Thursday, May 6, 2010

Les amis de mes amis by Aukje de Vries

I have a friend, Jean-Marc, in Paris. We got to know each other in the sixties. Both of us followed a summer course on American Politics in Nice. It was an interesting course in a nice setting with quite a bit of free time. Jean-Marc and I spent our free time going to concerts and participating in excursions. We have kept in touch since then. He became a diplomat and went on missions abroad. During this time we lost touch with each other, but later when he had settled in Paris, we resumed our friendship. His life had taken a nasty turn. In a car accident he had lost his eyesight. In the meantime his widowed mother, moved to Paris to take care of him and run the household. Fortunately he kept a job with the Foreign Ministry until his recent retirement. A few years ago his mother died. However, while still living, she had recruited a number of helpers and managed to make new arrangements so that he would get all the help he needed. He is living independently and completely in command of his situation which, I think, is an enormous achievement. Remarkably, he has kept up many friendships dating from the different phases in his life including many contacts with other diplomats he had met abroad. His circle of friends is extensive and varied and he keeps in touch. From time to time I go to Paris to see him. So this spring I also planned a brief visit to Paris.

I found him well and we had a good visit. He always tells me a lot about French politics and the world situation, Since I have to think hard before I have formulated a decent phrase in French, he talks a lot more than I do.

It was just the right time of year to visit Paris. Splendid weather, a clear blue sky, many trees in bloom and tulips and other flowers all over the place. I never realized how many smaller and larger parks Paris has. The city is beautifully laid out and it was an absolute joy to be there and to walk and visit familiar places, that bring back memories of earlier times.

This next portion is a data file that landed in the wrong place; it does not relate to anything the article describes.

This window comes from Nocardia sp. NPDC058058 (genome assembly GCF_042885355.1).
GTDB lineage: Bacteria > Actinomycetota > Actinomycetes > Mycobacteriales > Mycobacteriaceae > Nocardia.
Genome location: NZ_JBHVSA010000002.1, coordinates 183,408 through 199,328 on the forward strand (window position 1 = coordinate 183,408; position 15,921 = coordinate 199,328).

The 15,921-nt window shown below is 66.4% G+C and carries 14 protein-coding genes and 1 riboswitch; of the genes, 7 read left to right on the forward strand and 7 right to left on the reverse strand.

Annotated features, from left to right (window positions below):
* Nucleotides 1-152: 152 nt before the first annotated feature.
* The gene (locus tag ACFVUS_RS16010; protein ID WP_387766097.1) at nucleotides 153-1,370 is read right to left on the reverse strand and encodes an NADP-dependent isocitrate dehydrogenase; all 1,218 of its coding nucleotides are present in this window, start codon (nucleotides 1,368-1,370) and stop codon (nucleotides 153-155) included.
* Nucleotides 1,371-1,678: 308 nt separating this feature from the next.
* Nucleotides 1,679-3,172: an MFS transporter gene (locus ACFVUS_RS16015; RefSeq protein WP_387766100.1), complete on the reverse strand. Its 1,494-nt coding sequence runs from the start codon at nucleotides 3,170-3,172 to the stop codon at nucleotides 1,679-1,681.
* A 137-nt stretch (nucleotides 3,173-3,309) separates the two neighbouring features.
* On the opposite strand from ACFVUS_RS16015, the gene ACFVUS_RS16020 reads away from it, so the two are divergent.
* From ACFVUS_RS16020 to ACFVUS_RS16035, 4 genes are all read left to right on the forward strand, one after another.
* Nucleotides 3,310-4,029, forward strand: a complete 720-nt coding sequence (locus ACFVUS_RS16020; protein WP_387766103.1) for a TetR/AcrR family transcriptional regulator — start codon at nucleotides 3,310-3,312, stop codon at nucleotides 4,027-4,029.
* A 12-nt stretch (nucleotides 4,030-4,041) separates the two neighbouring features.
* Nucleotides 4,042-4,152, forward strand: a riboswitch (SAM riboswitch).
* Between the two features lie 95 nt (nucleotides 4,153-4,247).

But there was an extra bonus this year. Shortly before my departure I wrote to an Australian friend mentioning that I would spend a few days in Paris. I received an immediate reply from her telling me that she was in France and would be in Paris with her sister at the same time I would be there. Could we meet? Yes, of course we could. We arranged to meet at a museum.

Jean-Marc had told me that he had planned to invite some friends for dinner for one of the evenings I would be there. However, his friends were out of town and could not come. Then he suggested that he invite my friend Jane and her sister Nancy instead; they agreed to come.

As planned we met at the museum in the early afternoon. Jane and I wanted to talk. We spent quite some time over coffee, chatting and catching up, while Nancy visited the museum. It was great to exchange all the news and discuss some common concerns.

The visit with Jean-Marc turned out to be a great success. Jean-Marc and Nancy had quite a lot in common and talked very easily.

There is a saying in French: “Les amis de mes amis sont mes amis.” That is to say, the friends of my friends are my friends. Jean-Marc certainly practiced it and we all had a wonderful evening.

Do you have old friends that you look up to visit when you travel ? Have they changed ? If so, how ? How has life treated them ? How are they approaching their own old age ?